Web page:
The ‘SNAP Challenge:’ The claim that food stamp recipients get by on $4.50 a day
“Why would Members of Congress commit to spend only $4.50 a day on food and live on the budget of the average SNAP recipient? . . . Almost 30 of my colleagues and I are taking the SNAP Challenge — spending, on average, $1.50 a meal to highlight how critical this lifeline is for so many families.”
— Rep. Barbara Lee (D-Calif.), writing in the Huffington Post , June 12, 2013
The “SNAP Challenge” is everywhere. More than two dozen Democrats, organized by Rep. Lee, announced they would take the challenge to highlight what they consider damaging cuts in the Supplemental Nutrition Assistance Program, the new name for food stamps. Newark mayor and Senate hopeful Cory Booker took a high-profile plunge into the Snap Challenge last year. Former representative Anthony Weiner, running for New York City mayor, is also participating.
During the challenge, lawmakers have been tweeting, under the hashtag #snapchallenge, pictures of the pathetic-looking meals they had assembled from their measly allotment. To wit:
Food and Research Action Center, a hunger advocacy group, has been a prime promoter of the SNAP Challenge. Ellen Vollinger, FRAC’s legal director, said that because the congressional debate often centers around the program’s nearly $80 billion budget, the $4.50 figure is intended to “put in concrete terms” what the SNAP assistance means to ordinary Americans. A GOP-crafted farm bill being debated in the House would cut funding for SNAP.
We wondered: Does $4.50 really reflect the reality of receiving SNAP assistance? (We obviously take no position on whether benefits should be increased or decreased.)
As we noted, the food stamp program is now formally known as the Supplemental Nutrition Assistance Program, which is administered by the U.S. Department of Agriculture. The name “food stamps” was dropped after the government replaced the paper stamps with a plastic Electronic Benefits Transfer card that is refilled every month. Retailers that accept SNAP benefits must sell foods from the four staple food groups; the benefits cannot be used for beer, wine, liquor or tobacco products.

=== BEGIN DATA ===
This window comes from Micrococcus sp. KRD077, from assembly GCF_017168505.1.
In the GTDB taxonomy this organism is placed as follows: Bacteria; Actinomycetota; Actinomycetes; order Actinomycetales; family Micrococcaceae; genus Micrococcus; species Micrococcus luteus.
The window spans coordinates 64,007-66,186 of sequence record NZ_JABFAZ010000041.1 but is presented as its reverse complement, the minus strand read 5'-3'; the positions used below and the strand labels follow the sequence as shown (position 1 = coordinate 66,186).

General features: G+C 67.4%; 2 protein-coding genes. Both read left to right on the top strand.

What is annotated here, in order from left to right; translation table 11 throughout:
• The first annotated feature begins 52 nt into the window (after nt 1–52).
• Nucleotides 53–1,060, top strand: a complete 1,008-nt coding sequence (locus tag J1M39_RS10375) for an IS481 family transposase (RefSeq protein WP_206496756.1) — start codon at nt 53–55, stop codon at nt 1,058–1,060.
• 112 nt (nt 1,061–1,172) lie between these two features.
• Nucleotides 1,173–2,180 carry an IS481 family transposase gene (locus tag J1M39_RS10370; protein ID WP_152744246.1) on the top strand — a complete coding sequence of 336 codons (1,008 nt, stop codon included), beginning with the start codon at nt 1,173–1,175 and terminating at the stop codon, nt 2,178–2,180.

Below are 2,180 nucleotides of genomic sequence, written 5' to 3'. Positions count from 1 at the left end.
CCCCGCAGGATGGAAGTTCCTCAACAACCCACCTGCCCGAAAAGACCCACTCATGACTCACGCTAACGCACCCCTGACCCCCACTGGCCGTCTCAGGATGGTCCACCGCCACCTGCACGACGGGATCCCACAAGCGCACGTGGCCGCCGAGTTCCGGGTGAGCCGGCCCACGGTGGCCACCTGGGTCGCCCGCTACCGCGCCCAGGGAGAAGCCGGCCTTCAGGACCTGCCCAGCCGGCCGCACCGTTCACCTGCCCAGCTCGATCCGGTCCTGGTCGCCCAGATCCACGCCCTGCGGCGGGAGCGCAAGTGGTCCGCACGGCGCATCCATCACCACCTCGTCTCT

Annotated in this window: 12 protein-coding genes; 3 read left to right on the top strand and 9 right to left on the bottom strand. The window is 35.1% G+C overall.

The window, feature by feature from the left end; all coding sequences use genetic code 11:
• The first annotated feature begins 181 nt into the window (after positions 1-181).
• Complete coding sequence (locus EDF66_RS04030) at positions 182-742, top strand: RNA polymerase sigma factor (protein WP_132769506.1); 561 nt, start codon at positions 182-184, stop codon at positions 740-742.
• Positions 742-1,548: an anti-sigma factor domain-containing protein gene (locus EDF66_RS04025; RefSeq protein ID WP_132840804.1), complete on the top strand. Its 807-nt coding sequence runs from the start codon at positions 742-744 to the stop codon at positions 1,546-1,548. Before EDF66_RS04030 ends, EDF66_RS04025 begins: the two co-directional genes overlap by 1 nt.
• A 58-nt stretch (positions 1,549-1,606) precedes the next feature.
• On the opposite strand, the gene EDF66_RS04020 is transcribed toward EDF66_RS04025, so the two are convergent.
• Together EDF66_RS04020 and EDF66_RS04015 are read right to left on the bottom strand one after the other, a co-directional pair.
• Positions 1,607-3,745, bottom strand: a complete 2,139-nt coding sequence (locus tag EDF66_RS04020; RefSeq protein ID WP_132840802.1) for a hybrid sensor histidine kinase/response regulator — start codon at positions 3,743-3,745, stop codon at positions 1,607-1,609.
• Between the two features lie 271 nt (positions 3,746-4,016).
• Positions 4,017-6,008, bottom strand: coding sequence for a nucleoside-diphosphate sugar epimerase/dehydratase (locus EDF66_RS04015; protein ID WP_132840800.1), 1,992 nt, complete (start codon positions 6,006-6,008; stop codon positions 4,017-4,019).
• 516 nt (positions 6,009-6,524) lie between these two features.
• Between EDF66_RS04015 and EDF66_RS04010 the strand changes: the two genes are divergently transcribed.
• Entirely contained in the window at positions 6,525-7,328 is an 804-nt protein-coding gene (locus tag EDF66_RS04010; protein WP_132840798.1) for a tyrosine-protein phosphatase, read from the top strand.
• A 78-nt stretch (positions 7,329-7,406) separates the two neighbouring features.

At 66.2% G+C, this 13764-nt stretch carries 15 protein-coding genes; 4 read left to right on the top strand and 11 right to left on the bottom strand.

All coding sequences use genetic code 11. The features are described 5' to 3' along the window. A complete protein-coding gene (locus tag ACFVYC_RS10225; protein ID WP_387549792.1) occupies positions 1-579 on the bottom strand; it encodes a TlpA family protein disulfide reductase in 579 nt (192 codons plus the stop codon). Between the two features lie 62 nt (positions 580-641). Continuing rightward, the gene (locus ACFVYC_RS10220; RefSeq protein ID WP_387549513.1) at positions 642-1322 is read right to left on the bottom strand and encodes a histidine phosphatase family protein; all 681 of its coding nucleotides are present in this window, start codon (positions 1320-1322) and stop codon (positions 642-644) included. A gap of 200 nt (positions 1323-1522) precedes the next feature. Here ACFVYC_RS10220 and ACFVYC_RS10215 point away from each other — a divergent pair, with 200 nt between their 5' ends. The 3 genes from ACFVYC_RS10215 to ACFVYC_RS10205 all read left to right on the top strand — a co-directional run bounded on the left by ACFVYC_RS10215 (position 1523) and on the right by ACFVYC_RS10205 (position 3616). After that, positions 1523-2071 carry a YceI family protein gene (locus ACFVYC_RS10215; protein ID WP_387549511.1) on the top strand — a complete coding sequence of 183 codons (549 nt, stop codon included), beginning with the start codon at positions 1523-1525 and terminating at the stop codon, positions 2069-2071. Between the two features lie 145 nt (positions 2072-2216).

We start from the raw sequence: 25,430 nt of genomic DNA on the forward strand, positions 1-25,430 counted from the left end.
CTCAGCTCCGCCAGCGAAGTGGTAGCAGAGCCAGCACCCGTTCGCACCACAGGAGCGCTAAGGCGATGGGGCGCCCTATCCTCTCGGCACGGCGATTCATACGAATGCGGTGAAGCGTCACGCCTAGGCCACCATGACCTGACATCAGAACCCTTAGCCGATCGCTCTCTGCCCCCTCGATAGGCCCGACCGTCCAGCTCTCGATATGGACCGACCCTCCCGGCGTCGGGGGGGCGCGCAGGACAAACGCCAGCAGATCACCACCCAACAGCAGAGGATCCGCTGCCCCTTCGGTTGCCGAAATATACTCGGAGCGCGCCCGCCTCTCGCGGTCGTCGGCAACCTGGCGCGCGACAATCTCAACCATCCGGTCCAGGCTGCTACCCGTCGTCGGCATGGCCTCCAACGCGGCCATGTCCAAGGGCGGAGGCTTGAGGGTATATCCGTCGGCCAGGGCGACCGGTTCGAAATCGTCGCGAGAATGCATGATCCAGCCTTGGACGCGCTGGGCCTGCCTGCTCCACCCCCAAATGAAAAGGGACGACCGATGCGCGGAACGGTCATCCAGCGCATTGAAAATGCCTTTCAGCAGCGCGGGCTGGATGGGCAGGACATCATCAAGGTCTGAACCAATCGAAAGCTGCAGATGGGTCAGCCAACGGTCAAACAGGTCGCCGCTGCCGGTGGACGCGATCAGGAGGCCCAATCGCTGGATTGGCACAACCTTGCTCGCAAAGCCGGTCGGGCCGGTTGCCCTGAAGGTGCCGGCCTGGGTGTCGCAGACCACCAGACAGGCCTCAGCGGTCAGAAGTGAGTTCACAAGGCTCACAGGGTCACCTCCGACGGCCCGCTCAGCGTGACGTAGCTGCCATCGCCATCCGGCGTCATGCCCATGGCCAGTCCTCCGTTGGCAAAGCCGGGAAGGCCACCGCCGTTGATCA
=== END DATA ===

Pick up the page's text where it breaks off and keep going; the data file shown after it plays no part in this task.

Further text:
The most recent monthly USDA statistics show that the number of food stamp recipients has topped 47 million, an increase of nearly 70 percent since 2008. Our colleague Eli Saslow earlier this year wrote a fascinating article about the boom-and-bust cycle created by SNAP in the Rhode Island town of Woonsocket, where one-third of the residents receive it.
The average monthly benefit for one person is $133.44, which is where the $4.50 a day figure comes from. But note that the name of the program refers to “supplemental” assistance. SNAP is not intended to be the only source of income for food.
According to the USDA, about 75 percent of SNAP participants use their own money, in addition to SNAP benefits, to buy food. That is because the program is designed so that the assumed family contribution to the food budget (which is set at 30 percent of net income after deductions) plus the actual monthly benefit will always equal the maximum benefit.
USDA data show that only 20 percent of SNAP participants have no income, while the rest either earn wages or receive government assistance. (The SNAP benefits are reduced according to a formula that lowers the maximum benefit by 30 percent of net income; about 32 percent of households with children receive the maximum benefit.) The data also show that SNAP recipients spend a larger share of their overall income on food than nonparticipants with a similar income.
Moreover, the maximum monthly benefits can quickly climb as the size of the household grows. A family of four, for instance, could receive as much as $668 a month for food. Indeed, households with children receive 71 percent of all SNAP benefits.